During this process of re-presentation, the news workers' values take hold and certain things are highlighted while other things are suppressed unconsciously as a result of their preferences. The facts cannot be totally separated from opinion. But the opinions are often hidden within the facts, and it is hard to reveal them.
You may say that such being the case, is there anything such as truthworthy news? I believe that there is no absolutely trustworthy news, but there are relatively trusthworthy news. Otherwise, what is the point of going to study in all these journalism schools all around the world? Of course, we are the ones who have to decide which news items are relatively trustworthy to us.
Response from 麥田捕手
I personally feel that the 6pm television channel may be more conservative on certain topics. The 630pm one seems to like to set up a position for the viewers and then used its regular programming method to please the people. The 630pm channel has plenty of resources, and their popular methods easily wins the ratings and applauses. For society, this is not necessarily bad. But I am just cynical enough to think that it seems to be trying to transmit some message to me. The 6pm channel does not have enough news content (as far as this particular report goes) but it clearly explained the purpose of the march, the process and the positions of different sides. If the viewer (such as myself) is interested in this piece of news, it is necessary to think more by himself. Clearly, the commercial media organizations have their own considerations and positions. Under these circumstances, do the viewers need more space for their own thoughts? I don't know.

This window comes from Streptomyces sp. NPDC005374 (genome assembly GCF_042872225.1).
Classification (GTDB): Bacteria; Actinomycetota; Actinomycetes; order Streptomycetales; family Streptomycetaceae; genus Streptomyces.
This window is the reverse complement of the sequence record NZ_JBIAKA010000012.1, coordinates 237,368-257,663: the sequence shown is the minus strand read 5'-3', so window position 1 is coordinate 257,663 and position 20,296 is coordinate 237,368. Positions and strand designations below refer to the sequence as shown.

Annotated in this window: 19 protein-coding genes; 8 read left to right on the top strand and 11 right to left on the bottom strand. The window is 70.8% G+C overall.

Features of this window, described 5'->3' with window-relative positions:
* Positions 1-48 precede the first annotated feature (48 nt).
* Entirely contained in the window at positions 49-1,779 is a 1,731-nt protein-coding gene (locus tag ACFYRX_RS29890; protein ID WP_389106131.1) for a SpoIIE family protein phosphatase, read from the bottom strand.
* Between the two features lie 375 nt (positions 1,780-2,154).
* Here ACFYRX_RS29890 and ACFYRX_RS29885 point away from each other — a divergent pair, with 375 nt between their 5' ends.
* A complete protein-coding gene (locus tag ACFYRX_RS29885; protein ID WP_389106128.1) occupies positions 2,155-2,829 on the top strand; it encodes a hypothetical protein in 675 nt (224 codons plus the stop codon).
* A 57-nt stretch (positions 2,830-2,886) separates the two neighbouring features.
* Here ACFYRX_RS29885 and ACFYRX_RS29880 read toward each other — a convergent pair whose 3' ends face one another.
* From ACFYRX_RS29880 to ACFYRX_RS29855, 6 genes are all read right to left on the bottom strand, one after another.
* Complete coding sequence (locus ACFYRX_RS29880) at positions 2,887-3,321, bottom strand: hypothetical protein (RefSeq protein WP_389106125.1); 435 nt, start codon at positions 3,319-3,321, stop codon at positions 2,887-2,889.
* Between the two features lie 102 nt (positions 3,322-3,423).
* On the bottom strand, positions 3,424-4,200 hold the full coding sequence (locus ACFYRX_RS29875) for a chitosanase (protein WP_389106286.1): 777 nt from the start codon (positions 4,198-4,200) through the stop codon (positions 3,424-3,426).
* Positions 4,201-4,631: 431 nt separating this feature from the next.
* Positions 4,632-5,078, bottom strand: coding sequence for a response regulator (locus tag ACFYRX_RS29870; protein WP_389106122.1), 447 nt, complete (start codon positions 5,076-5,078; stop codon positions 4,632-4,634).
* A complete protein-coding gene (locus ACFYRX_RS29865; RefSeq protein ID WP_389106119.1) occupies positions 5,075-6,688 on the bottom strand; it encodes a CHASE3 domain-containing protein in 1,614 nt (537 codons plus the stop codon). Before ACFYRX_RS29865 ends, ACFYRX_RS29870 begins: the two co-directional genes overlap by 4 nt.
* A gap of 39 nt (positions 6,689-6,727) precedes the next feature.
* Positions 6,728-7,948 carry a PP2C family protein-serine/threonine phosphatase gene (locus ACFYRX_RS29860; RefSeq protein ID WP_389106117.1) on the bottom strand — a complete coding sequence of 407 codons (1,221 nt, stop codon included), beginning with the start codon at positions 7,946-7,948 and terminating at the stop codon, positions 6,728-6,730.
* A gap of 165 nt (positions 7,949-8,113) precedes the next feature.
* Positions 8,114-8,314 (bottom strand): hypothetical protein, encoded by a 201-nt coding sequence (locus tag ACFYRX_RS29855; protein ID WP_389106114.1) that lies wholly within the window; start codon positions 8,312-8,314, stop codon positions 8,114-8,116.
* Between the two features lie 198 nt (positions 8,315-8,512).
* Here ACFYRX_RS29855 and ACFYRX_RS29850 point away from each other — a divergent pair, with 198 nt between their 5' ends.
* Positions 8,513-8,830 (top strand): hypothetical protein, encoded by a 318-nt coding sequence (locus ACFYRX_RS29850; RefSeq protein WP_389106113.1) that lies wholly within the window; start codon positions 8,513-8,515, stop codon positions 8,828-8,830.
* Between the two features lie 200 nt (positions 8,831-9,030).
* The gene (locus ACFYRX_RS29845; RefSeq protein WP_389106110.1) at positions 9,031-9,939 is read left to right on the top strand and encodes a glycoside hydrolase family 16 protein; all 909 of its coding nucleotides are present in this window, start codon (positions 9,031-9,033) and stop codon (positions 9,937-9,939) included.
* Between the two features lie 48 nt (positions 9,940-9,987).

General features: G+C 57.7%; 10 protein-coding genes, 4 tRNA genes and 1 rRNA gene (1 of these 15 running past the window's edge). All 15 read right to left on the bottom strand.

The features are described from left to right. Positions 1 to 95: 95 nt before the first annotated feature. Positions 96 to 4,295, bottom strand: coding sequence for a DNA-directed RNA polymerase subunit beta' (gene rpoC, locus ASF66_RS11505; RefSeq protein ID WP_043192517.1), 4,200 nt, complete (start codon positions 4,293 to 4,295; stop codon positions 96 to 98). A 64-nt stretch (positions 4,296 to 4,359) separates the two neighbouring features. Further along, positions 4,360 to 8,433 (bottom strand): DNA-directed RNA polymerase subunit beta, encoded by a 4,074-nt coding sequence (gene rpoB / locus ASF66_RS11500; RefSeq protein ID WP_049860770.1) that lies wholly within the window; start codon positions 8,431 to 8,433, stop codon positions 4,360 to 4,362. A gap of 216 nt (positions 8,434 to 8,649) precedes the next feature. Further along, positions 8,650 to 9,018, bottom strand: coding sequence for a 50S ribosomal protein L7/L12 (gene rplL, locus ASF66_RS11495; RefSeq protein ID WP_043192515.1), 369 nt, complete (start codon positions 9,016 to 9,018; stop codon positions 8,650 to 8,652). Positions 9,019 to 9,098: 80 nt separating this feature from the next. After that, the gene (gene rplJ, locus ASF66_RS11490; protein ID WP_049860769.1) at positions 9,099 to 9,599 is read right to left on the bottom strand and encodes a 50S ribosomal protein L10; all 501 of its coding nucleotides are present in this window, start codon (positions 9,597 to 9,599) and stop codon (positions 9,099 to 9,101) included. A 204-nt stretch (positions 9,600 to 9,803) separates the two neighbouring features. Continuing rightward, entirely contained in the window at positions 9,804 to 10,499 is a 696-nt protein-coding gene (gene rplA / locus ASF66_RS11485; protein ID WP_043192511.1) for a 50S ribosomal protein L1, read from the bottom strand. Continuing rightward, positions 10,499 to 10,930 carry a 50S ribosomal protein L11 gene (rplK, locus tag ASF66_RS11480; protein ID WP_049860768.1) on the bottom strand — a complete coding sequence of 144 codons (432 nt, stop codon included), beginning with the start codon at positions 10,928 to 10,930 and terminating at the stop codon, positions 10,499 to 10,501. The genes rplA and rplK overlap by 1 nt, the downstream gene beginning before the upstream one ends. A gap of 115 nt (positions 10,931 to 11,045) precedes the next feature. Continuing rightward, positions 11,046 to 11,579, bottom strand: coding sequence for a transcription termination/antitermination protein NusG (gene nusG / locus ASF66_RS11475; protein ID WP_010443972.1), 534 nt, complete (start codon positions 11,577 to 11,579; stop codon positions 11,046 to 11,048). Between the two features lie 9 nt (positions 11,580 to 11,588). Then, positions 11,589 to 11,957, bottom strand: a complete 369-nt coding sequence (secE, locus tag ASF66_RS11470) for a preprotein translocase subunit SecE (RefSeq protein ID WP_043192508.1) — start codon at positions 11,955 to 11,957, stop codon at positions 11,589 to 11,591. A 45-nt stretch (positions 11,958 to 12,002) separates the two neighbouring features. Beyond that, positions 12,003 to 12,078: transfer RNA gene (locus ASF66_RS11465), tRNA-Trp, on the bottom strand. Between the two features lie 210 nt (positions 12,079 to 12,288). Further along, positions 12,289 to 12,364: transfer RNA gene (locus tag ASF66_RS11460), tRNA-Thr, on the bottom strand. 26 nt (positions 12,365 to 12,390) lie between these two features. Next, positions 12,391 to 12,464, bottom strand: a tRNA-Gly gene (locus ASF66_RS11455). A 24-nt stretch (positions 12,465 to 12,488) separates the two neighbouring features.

P.S. It is sad that the people of Hong Kong need to use their own pair of feet to express their opinions. It is even sadder to participate in a march, because they are turned into a number from various organizations and this number can expand or contract depending on the different needs.